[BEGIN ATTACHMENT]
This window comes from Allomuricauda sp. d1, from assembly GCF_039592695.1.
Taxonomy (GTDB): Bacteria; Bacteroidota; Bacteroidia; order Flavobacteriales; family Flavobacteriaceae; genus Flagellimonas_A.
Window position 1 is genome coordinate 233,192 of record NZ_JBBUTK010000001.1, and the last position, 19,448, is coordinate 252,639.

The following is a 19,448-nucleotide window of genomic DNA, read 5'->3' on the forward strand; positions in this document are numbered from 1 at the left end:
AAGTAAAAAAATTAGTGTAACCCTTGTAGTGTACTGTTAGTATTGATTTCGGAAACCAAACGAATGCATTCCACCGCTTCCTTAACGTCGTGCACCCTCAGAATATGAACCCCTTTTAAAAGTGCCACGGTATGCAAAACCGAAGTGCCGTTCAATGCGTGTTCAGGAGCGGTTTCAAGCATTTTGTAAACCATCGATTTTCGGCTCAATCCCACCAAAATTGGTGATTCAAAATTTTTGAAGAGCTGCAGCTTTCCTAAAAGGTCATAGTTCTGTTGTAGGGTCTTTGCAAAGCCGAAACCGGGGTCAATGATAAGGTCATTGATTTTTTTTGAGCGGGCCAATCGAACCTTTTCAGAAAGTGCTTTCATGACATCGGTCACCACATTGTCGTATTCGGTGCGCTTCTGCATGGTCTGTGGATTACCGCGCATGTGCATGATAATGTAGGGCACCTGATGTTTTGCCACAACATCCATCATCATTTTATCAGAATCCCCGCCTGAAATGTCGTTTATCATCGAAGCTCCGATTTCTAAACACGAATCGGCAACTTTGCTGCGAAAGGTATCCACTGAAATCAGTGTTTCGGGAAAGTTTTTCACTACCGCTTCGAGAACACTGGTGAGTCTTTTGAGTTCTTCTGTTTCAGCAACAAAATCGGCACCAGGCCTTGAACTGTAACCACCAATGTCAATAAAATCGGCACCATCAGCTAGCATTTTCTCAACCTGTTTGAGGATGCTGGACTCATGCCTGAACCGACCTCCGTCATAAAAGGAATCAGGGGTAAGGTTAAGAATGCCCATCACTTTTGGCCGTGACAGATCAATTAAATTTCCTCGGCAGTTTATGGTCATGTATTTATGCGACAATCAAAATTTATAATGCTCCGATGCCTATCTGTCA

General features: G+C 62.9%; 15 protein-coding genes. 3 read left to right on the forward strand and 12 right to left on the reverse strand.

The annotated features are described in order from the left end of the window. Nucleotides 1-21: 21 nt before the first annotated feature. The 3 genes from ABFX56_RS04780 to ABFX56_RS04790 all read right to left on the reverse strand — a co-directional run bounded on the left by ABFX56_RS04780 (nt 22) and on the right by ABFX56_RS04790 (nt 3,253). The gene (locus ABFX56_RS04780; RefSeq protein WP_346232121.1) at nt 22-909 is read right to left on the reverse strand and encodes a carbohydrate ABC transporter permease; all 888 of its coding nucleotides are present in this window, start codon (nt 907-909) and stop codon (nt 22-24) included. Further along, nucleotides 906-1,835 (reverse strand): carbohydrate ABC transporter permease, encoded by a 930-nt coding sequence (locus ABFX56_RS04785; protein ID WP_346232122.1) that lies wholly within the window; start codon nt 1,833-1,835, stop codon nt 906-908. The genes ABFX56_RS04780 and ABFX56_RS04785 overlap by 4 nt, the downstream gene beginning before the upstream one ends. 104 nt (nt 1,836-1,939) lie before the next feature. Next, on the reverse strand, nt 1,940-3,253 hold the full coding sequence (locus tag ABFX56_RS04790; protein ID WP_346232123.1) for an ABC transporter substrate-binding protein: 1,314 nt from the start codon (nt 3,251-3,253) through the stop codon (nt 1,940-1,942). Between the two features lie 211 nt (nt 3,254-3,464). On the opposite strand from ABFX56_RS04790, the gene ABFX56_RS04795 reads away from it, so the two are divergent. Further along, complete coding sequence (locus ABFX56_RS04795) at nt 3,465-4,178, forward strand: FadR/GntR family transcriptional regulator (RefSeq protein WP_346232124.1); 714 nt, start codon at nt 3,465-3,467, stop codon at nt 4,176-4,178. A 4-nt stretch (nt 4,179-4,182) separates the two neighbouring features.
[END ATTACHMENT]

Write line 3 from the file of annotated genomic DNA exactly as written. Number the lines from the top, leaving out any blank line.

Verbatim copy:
Window position 1 is genome coordinate 233,192 of record NZ_JBBUTK010000001.1, and the last position, 19,448, is coordinate 252,639.